CMU pioneers method to read body language
Researchers at Carnegie Mellon University’s Robotics Institute in Pittsburgh have enabled a computer to understand the body poses and movements of multiple people from video in real time—including, for the first time, the pose of each individual’s fingers. This new method was developed with the help of the Panoptic Studio, a two-story dome embedded with 500 video cameras, the massively multiview system for social motion capture.
CMU researchers say there are many core challenges to capturing the 3D structure and motion of a group of people engaged in a social interaction: occlusion is functional and frequent; subtle motion needs to be measured over a space large enough to host a social group; and human appearance and configuration variation is immense.
CMU Associate Professor of Robotics Yaser Sheikh said these methods for tracking 2D human form and motion open up new ways for people and machines to interact with each other. A self-driving car could get an early warning that a pedestrian is about to step into the street by monitoring body language.
“We communicate almost as much with the movement of our bodies as we do with our voice,” Sheikh said. “But computers are more or less blind to it.”
To encourage more research and applications, the researchers have released their computer code for both multiperson and hand-pose estimation. It already is being widely used by research groups, and more than 20 commercial groups, including automotive companies, have expressed interest in licensing the technology, Sheikh said. Sheikh and his colleagues will present reports on their multiperson and hand-pose detection methods at CVPR 2017, the Computer Vision and Pattern Recognition Conference on July 21–26 in Honolulu.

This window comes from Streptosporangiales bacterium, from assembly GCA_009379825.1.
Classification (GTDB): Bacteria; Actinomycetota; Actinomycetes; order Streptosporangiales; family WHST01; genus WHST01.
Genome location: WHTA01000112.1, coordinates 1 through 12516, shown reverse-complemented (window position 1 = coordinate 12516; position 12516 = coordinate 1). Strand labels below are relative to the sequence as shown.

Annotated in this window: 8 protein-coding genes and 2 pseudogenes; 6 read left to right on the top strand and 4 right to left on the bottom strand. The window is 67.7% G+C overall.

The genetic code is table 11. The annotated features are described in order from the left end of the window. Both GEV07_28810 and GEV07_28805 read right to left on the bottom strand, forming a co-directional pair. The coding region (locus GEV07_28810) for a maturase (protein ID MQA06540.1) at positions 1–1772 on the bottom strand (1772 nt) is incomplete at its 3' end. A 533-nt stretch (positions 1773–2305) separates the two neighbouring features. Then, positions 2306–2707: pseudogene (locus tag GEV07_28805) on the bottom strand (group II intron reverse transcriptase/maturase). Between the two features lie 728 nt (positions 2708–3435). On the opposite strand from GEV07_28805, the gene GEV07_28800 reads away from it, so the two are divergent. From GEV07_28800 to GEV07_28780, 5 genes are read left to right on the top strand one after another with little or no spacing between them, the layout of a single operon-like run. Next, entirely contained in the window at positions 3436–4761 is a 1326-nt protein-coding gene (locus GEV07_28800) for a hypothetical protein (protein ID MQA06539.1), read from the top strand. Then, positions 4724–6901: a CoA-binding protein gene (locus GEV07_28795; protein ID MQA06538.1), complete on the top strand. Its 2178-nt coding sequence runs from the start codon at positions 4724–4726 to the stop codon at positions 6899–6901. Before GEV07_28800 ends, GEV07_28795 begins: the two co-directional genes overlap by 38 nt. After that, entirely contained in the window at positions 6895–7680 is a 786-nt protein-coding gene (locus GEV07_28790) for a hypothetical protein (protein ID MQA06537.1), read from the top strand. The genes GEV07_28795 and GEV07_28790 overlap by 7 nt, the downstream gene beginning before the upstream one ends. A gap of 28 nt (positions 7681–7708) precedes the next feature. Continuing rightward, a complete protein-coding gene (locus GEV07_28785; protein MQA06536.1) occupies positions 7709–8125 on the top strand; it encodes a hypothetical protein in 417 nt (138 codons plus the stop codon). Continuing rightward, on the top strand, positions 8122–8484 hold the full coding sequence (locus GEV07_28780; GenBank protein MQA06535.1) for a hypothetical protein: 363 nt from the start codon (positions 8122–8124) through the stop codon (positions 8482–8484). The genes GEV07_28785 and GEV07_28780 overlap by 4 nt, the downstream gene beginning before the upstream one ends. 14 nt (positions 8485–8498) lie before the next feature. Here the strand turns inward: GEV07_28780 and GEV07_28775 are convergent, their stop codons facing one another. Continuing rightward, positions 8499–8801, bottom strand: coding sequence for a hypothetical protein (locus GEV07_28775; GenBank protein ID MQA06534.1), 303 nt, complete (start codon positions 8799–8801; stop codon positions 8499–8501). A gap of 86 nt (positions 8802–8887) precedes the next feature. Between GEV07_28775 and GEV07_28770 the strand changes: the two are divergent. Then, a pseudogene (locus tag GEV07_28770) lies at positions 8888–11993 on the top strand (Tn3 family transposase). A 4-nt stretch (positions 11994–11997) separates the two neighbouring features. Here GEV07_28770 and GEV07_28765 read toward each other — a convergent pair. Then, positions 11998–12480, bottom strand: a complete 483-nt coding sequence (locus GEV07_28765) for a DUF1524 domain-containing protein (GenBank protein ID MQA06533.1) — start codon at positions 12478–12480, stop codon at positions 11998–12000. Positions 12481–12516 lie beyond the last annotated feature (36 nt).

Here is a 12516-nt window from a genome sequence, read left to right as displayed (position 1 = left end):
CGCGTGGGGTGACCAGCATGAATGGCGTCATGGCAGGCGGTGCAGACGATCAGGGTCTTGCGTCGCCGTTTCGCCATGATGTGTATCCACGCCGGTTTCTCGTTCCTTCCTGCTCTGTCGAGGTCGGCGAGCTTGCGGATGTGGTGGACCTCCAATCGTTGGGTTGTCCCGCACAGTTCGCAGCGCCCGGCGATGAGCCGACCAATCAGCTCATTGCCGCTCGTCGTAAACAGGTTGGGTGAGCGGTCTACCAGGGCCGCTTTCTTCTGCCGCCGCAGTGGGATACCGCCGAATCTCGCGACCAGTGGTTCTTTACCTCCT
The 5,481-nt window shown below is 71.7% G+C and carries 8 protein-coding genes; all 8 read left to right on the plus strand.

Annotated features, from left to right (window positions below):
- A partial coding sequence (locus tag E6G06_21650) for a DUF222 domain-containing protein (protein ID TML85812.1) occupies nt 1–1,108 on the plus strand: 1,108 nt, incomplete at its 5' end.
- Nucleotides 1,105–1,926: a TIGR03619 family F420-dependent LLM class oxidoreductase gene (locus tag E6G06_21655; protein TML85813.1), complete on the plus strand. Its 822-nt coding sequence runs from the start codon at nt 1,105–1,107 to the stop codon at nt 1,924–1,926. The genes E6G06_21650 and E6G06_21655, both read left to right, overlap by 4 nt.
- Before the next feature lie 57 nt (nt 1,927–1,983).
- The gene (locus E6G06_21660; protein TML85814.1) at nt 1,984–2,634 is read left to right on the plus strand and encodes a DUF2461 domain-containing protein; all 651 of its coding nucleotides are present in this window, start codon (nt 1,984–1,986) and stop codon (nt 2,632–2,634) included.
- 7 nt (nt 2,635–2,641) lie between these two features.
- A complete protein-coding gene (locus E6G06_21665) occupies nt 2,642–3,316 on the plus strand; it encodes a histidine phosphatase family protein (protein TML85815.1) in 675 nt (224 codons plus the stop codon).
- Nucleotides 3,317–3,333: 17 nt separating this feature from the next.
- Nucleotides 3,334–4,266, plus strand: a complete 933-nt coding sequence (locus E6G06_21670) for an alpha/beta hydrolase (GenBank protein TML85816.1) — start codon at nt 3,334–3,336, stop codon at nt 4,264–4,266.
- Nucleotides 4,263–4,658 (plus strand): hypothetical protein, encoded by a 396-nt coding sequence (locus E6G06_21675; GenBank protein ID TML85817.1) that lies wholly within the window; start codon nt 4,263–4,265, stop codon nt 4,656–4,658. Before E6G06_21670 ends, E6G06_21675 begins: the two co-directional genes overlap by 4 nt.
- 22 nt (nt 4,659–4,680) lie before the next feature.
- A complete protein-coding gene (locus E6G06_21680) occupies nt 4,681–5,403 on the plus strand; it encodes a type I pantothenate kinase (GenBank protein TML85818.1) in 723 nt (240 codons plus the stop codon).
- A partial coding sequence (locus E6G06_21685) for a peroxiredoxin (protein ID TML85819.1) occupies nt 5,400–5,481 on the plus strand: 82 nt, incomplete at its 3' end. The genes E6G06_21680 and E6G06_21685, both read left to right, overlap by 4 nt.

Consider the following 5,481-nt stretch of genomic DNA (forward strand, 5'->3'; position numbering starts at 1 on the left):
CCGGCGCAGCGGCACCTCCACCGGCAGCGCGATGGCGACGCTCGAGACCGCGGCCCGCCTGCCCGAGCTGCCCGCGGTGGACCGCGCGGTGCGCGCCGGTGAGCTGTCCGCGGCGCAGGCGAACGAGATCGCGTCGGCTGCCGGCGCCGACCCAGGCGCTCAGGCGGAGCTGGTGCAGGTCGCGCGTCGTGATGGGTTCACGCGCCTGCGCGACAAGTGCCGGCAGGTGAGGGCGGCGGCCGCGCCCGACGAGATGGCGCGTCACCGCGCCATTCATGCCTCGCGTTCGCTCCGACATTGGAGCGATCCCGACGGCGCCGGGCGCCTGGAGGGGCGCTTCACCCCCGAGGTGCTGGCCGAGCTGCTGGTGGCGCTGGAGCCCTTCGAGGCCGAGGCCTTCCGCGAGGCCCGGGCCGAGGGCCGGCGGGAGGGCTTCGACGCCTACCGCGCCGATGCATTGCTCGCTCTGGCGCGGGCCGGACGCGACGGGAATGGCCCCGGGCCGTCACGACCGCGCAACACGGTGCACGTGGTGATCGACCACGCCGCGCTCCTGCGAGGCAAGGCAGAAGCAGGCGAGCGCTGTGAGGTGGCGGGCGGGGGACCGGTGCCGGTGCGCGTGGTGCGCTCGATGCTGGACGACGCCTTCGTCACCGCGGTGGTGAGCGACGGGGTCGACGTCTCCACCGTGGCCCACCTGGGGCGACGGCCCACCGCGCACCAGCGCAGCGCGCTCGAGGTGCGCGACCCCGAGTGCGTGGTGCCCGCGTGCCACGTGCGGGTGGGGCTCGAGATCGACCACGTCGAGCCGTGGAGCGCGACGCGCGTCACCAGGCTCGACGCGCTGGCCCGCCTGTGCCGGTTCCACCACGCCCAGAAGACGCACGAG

The Panoptic Studio is a system organized around the thesis that social interactions should be measured through the perceptual integration of a large variety of viewpoints. The modularized system is designed around this principle, consisting of integrated structural, hardware, and software innovations. The system takes input from 480 synchronized video streams of multiple people engaged in social activities and produces the labeled time-varying 3D structure of anatomical landmarks on individuals in the space. The algorithmic contributions include a hierarchical approach for generating skeletal trajectory proposals, and an optimization framework for skeletal reconstruction with trajectory re-association. The insights gained from experiments in that facility now make it possible to detect the pose of a group of people using a single camera and a laptop computer.
“The Panoptic Studio supercharges our research,” Sheikh said. It now is being used to improve body, face and hand detectors by jointly training them. Also, as work progresses to move from the 2D models of humans to 3D models, the facility’s ability to automatically generate annotated images will be crucial.
When the Panoptic Studio was built a decade ago with support from the National Science Foundation, it was not clear what impact it would have, Sheikh said: “Now, we’re able to break through a number of technical barriers primarily as a result of that NSF grant 10 years ago.”
In addition to Sheikh, Ph.D. student Tomas Simon and master’s degree students Zhe Cao and Shih-En Wei aided the multiperson pose estimation research. Sheikh, Ph.D. student Hanbyul Joo, Simon, and Iain Matthews, an adjunct faculty member in the Robotics Institute, worked on the hand-detection study. Gines Hidalgo Martinez, a master’s degree student, also collaborated on this work, managing the source code.